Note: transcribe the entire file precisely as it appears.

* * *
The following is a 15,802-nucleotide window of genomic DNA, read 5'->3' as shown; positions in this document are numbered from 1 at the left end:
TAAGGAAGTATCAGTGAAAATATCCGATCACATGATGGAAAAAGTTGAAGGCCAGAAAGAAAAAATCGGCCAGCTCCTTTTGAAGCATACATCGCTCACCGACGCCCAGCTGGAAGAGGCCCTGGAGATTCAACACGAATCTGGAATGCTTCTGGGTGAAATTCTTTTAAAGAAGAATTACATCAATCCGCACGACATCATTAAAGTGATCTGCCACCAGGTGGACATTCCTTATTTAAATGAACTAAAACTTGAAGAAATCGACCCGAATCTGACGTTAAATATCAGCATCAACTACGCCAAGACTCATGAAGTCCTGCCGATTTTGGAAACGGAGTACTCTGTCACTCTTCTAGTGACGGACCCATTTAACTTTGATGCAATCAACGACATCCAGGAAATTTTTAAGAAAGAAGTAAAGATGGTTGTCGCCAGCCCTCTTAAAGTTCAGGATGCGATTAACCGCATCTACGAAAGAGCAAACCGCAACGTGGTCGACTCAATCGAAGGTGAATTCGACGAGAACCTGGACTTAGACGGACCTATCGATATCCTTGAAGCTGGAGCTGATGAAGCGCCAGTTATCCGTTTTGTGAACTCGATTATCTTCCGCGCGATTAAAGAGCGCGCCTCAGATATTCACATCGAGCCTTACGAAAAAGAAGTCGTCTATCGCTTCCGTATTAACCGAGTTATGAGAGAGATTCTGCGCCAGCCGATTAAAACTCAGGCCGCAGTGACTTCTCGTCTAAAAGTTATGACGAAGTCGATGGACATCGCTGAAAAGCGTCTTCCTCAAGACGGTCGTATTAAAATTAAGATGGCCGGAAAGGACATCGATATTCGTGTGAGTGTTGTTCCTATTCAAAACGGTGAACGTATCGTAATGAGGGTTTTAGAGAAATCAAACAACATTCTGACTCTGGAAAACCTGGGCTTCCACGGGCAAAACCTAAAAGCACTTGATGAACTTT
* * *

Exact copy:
The following is a 15,802-nucleotide window of genomic DNA, read 5'->3' as shown; positions in this document are numbered from 1 at the left end:
TAAGGAAGTATCAGTGAAAATATCCGATCACATGATGGAAAAAGTTGAAGGCCAGAAAGAAAAAATCGGCCAGCTCCTTTTGAAGCATACATCGCTCACCGACGCCCAGCTGGAAGAGGCCCTGGAGATTCAACACGAATCTGGAATGCTTCTGGGTGAAATTCTTTTAAAGAAGAATTACATCAATCCGCACGACATCATTAAAGTGATCTGCCACCAGGTGGACATTCCTTATTTAAATGAACTAAAACTTGAAGAAATCGACCCGAATCTGACGTTAAATATCAGCATCAACTACGCCAAGACTCATGAAGTCCTGCCGATTTTGGAAACGGAGTACTCTGTCACTCTTCTAGTGACGGACCCATTTAACTTTGATGCAATCAACGACATCCAGGAAATTTTTAAGAAAGAAGTAAAGATGGTTGTCGCCAGCCCTCTTAAAGTTCAGGATGCGATTAACCGCATCTACGAAAGAGCAAACCGCAACGTGGTCGACTCAATCGAAGGTGAATTCGACGAGAACCTGGACTTAGACGGACCTATCGATATCCTTGAAGCTGGAGCTGATGAAGCGCCAGTTATCCGTTTTGTGAACTCGATTATCTTCCGCGCGATTAAAGAGCGCGCCTCAGATATTCACATCGAGCCTTACGAAAAAGAAGTCGTCTATCGCTTCCGTATTAACCGAGTTATGAGAGAGATTCTGCGCCAGCCGATTAAAACTCAGGCCGCAGTGACTTCTCGTCTAAAAGTTATGACGAAGTCGATGGACATCGCTGAAAAGCGTCTTCCTCAAGACGGTCGTATTAAAATTAAGATGGCCGGAAAGGACATCGATATTCGTGTGAGTGTTGTTCCTATTCAAAACGGTGAACGTATCGTAATGAGGGTTTTAGAGAAATCAAACAACATTCTGACTCTGGAAAACCTGGGCTTCCACGGGCAAAACCTAAAAGCACTTGATGAACTTT